Dutch researchers report that polyurethane horseshoes provide more shock absorption than do conventional steel shoes and may help protect the joints of the horse's lower limb.
Using accelerometers, Utrecht University researchers measured the vertical, horizontal and forward/backward forces placed on the hooves of 12 Warmblood horses when they trotted over an asphalt surface barefoot, wearing steel shoes or wearing polyurethane shoes. The data showed that the maximum peak forces were significantly lower when the horses were wearing polyurethane shoes.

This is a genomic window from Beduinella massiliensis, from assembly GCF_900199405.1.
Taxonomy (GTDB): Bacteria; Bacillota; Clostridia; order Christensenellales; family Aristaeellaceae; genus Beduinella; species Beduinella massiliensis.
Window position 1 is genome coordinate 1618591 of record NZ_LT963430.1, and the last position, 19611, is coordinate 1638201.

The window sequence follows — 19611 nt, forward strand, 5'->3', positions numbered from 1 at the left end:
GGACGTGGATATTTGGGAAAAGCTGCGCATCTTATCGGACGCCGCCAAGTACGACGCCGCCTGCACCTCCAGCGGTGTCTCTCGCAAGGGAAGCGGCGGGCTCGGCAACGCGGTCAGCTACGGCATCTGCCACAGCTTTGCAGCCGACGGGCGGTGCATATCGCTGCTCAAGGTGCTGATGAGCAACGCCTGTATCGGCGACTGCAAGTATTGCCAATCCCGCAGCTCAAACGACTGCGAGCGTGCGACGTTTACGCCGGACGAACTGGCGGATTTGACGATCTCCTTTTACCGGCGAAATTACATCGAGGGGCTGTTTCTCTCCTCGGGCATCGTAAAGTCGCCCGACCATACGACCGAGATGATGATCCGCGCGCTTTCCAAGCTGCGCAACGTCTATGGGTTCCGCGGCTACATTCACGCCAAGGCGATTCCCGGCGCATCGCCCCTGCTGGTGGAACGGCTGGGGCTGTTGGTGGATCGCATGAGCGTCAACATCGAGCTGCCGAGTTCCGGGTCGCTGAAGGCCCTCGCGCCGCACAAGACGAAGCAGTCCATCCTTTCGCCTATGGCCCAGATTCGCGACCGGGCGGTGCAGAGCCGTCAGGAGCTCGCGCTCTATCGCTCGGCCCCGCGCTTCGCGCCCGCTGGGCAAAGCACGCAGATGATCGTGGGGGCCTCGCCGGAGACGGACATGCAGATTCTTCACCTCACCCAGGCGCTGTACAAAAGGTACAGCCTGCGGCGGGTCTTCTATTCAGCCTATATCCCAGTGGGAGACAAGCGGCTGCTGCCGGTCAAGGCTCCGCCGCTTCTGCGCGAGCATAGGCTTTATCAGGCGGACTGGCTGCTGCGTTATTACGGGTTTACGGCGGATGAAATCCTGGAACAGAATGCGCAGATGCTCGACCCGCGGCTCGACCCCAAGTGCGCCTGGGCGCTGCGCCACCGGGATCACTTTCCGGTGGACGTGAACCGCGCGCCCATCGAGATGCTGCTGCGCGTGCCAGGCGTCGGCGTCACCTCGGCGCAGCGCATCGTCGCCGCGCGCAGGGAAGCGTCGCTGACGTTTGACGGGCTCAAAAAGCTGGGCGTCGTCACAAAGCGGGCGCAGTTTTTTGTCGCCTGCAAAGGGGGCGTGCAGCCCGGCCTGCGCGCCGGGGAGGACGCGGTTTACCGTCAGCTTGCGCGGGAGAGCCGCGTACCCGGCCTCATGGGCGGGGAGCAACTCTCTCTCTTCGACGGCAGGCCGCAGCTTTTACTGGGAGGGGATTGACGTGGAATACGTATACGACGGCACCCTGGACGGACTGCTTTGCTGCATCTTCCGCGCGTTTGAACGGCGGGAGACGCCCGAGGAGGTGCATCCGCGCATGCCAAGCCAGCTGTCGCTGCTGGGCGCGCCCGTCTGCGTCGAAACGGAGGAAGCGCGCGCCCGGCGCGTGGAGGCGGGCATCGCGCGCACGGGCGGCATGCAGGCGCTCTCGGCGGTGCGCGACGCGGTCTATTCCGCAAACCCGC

Noting that concussive forces have been implicated in the development of chronic joint disorders, such as osteoarthritis, the researchers say that if these results are replicated in long-term field trials, synthetic shoes may find a role in the prevention and recuperation of damaged equine joints.
Reference: "Synthetic shoes attenuate hoof impact in the trotting Warmblood horse," Equine and Comparative Exercise Physiology, August 2006.
This article originally appeared in the April 2007 issue of EQUUS magazine.